Six Scholars Join AHS Faculty

The College of Applied Health Sciences added six assistant professors to the faculties of Kinesiology and Community Health, Speech and Hearing Science, and Recreation, Sport and Tourism.


Susan Aguiñaga has been a postdoctoral research associate in the Department of Kinesiology and Community Health since 2016. Mentored by emeritus professor Dr. Edward McAuley, she has been investigating relationships among cognition, exercise, and quality of life in older adults. Dr. Aguiñaga completed her PhD in Kinesiology, Nutrition, and Rehabilitation Sciences at the University of Illinois at Chicago. She is particularly interested in physical activity research focused on reducing health disparities related to cognitive and dementia-related diseases. In 2017, she received an Alzheimer’s Association Research Fellowship to Promote Diversity grant for a study that is examining physical activity, sedentary behavior, and cognitive, physical, and psychosocial outcomes in racially and ethnically diverse older adults attending adult day care centers in central Illinois and Chicago.


Dr. Aguiñaga says the tenure-track position in KCH was appealing because of the level of research and teaching support given to faculty. “By joining AHS, I can take my research to the next level, collaborate with other faculty within the college and across campus, mentor students, and be mentored by world-renowned scientists,” she said.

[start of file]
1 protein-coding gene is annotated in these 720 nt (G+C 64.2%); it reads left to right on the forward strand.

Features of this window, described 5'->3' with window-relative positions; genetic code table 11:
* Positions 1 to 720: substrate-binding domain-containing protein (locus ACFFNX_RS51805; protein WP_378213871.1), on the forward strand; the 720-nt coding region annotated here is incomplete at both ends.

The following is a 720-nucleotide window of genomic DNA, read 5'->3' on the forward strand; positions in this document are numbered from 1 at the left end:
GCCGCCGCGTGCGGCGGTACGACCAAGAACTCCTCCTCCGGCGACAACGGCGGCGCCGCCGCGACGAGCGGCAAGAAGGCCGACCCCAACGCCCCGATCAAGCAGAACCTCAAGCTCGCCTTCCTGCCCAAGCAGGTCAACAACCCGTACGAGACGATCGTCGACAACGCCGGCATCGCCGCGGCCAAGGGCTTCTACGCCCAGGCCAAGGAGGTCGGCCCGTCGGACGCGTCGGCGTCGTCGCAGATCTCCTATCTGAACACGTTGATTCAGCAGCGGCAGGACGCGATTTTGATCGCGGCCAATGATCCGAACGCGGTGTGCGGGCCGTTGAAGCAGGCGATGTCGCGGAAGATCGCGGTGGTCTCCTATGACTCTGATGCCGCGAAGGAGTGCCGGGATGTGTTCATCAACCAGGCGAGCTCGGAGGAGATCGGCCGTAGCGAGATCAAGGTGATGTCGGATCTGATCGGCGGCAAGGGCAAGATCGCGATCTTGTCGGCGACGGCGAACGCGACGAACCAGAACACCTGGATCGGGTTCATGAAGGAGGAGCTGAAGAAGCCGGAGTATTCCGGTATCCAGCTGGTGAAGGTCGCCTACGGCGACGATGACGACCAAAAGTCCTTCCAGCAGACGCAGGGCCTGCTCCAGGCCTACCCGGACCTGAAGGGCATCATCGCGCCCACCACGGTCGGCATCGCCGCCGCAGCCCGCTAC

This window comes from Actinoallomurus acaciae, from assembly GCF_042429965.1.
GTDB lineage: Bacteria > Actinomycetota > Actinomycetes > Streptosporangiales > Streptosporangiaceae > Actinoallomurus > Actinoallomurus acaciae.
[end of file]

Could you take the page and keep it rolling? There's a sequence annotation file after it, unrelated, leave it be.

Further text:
Mary Flaherty joined the Department of Speech and Hearing Science from a postdoctoral fellowship in the Human Auditory Development Laboratory of Boys Town National Research Center. Her NIH-funded research focuses on how speech understanding in complex environments matures as children gain experience with speech and language. Specifically, she is studying how the ability to use voice characteristics to understand speech within a multi-talker environment develops in children with and without hearing loss. Not only will her research increase understanding of why children have difficulty perceiving speech in complex environments, it also will advance the development of evidence-based clinical interventions for children with hearing impairments. Dr. Flaherty’s PhD in Cognitive Psychology is from the State University of New York at Buffalo.